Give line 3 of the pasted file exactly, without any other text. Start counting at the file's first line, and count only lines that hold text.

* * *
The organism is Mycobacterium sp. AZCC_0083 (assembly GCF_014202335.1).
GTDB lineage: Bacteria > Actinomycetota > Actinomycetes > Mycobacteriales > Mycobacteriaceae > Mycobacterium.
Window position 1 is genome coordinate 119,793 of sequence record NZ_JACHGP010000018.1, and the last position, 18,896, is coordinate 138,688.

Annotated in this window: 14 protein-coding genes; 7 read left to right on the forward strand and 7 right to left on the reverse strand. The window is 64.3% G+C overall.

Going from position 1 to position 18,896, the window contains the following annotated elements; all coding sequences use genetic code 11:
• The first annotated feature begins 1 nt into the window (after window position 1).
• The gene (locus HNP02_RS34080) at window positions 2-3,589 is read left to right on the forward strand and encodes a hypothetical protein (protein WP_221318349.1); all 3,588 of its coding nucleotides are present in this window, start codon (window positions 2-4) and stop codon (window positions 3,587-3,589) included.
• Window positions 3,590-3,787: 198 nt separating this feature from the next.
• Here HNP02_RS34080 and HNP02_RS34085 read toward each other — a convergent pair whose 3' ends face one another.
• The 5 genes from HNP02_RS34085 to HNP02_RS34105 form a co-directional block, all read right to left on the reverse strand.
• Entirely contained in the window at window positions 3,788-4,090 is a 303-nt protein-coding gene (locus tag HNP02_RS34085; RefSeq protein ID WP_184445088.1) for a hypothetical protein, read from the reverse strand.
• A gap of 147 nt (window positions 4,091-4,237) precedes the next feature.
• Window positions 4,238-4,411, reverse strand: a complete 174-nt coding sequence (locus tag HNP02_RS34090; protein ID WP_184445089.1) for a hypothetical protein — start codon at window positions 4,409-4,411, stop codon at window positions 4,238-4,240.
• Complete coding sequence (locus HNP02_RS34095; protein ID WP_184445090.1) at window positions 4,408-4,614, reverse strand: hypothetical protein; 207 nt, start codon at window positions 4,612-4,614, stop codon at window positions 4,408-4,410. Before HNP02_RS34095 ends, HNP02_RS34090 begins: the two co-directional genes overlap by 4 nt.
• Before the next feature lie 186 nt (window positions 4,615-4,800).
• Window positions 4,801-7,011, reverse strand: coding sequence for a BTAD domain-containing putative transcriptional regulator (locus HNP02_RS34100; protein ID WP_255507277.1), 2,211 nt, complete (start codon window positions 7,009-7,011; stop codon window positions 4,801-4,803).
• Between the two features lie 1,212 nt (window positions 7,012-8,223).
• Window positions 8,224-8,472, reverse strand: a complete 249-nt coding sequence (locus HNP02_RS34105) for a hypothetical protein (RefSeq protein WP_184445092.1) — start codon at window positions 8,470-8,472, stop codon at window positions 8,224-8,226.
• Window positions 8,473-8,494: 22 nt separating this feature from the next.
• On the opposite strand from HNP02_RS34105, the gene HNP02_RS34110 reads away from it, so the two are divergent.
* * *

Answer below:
Window position 1 is genome coordinate 119,793 of sequence record NZ_JACHGP010000018.1, and the last position, 18,896, is coordinate 138,688.